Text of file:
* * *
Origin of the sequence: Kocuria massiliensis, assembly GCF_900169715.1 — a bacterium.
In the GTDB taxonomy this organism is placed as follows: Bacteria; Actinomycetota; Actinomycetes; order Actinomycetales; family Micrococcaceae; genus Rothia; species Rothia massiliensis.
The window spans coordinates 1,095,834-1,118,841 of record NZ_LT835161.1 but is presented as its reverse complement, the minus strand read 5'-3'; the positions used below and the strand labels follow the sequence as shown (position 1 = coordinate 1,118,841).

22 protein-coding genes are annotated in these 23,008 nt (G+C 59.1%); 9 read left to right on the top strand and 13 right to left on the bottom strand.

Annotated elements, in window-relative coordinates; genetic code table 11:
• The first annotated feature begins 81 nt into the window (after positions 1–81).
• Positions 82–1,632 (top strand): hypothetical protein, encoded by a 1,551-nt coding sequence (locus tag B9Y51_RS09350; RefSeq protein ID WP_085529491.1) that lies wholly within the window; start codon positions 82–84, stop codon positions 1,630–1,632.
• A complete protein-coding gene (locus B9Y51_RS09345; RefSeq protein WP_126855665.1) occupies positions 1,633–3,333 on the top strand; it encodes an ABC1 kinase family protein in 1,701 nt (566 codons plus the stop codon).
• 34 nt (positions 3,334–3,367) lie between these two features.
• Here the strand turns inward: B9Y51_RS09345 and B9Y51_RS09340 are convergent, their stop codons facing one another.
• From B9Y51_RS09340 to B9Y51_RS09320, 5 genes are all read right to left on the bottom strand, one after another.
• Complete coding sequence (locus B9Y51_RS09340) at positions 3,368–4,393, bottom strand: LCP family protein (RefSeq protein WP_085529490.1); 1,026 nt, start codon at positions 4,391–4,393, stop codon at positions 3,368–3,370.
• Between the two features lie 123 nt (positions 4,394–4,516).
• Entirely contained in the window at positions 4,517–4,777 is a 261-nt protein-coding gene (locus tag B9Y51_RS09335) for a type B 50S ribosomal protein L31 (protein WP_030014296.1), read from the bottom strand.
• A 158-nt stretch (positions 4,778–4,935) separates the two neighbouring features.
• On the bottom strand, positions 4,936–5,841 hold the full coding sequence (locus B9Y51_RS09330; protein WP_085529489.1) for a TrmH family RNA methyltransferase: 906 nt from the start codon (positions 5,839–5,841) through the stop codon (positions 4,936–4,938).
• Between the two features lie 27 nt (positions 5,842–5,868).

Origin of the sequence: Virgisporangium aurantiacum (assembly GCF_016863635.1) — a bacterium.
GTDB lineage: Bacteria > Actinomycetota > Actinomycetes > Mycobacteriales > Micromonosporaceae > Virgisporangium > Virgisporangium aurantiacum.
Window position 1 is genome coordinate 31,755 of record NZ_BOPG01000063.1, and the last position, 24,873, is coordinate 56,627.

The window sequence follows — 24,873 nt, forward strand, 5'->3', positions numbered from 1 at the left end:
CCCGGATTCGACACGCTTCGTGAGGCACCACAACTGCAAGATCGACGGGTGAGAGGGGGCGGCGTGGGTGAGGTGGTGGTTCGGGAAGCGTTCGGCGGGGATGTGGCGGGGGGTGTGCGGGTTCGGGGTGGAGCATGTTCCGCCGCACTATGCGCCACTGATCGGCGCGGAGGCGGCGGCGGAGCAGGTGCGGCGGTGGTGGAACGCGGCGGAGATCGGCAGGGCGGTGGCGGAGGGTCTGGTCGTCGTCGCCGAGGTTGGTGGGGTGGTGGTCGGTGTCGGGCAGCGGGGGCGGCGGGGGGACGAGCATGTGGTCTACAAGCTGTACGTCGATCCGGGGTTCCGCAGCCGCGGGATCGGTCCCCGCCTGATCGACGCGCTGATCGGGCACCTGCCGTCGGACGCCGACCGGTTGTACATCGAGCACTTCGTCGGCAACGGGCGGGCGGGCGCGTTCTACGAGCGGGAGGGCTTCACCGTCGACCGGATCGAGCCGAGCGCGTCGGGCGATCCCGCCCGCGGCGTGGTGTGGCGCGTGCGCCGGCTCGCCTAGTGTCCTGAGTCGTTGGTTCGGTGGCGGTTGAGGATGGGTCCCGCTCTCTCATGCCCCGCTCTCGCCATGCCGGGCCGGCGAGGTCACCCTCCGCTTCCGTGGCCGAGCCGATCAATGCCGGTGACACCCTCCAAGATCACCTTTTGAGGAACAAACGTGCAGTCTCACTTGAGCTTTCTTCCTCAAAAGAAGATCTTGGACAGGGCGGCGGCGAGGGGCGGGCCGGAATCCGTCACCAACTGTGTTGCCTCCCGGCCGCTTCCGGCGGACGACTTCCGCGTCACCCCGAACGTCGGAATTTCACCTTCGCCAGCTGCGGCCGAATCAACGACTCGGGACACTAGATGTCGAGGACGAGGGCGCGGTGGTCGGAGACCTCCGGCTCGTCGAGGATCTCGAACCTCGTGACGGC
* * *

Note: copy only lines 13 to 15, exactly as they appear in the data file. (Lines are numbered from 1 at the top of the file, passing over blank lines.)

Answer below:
• Between the two features lie 123 nt (positions 4,394–4,516).
• Entirely contained in the window at positions 4,517–4,777 is a 261-nt protein-coding gene (locus tag B9Y51_RS09335) for a type B 50S ribosomal protein L31 (protein WP_030014296.1), read from the bottom strand.
• A 158-nt stretch (positions 4,778–4,935) separates the two neighbouring features.